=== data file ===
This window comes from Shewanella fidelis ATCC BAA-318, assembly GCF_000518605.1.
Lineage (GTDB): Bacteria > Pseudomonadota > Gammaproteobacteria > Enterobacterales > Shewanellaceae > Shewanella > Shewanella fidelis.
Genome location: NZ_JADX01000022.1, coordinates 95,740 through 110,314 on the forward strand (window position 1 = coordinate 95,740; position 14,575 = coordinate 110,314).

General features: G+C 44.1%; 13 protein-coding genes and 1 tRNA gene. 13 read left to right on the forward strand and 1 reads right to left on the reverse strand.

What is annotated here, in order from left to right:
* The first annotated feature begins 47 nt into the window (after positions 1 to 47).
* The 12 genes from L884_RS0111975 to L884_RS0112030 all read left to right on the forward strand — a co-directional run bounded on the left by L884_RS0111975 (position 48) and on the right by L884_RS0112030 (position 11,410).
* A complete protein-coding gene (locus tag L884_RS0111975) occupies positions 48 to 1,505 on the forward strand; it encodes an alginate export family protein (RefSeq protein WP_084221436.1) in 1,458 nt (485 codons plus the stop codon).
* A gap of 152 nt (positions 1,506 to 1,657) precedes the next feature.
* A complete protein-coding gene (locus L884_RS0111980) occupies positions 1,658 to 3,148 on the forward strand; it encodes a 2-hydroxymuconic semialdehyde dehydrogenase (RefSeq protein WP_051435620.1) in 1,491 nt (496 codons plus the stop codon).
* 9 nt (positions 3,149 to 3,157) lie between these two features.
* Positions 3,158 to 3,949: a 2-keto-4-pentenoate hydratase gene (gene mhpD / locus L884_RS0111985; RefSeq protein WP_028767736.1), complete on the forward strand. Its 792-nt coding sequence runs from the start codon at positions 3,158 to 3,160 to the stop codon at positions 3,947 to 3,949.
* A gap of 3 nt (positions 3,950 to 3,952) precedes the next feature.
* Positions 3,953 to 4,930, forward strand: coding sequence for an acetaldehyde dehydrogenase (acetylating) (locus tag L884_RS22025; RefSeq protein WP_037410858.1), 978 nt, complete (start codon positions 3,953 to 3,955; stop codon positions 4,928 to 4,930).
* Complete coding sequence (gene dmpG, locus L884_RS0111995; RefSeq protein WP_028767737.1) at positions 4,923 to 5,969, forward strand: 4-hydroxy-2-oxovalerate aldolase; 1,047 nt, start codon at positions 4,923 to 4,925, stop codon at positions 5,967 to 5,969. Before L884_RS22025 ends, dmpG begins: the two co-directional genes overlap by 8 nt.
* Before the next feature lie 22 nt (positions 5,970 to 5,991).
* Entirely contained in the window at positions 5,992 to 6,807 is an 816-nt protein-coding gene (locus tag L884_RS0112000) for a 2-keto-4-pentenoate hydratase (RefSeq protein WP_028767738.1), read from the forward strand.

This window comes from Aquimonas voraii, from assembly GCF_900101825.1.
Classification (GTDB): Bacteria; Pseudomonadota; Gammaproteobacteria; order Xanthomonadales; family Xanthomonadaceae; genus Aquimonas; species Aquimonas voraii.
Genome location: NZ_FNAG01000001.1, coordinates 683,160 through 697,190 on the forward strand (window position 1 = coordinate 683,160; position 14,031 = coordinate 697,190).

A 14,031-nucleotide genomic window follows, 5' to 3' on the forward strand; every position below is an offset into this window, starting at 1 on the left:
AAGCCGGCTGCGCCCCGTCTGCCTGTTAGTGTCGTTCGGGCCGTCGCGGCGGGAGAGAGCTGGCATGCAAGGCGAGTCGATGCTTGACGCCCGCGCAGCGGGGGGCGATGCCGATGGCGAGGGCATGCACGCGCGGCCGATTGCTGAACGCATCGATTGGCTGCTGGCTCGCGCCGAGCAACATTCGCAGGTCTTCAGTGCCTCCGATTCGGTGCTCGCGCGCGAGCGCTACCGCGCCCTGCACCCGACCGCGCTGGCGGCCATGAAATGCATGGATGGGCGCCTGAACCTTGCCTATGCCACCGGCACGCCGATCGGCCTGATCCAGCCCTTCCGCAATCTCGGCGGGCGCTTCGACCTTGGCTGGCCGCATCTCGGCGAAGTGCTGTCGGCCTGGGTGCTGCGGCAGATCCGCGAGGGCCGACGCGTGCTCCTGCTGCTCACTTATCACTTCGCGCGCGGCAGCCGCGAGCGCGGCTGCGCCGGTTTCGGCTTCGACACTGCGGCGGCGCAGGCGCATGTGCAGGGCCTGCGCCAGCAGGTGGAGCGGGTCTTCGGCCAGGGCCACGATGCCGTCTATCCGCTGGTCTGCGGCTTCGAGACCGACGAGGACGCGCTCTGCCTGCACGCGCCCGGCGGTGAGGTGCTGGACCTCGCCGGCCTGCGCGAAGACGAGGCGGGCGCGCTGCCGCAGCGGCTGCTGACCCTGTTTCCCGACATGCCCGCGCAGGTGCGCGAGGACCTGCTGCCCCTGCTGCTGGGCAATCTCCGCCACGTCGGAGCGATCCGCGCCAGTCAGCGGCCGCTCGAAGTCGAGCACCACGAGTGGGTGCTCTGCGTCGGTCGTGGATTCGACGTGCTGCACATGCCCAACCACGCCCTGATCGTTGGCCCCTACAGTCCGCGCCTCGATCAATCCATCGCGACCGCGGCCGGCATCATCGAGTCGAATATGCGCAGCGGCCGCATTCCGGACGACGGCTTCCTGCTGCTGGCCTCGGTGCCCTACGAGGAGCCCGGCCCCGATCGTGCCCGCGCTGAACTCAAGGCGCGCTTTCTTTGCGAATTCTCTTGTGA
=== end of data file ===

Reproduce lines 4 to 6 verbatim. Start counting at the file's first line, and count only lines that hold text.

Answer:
General features: G+C 44.1%; 13 protein-coding genes and 1 tRNA gene. 13 read left to right on the forward strand and 1 reads right to left on the reverse strand.

What is annotated here, in order from left to right:
* The first annotated feature begins 47 nt into the window (after positions 1 to 47).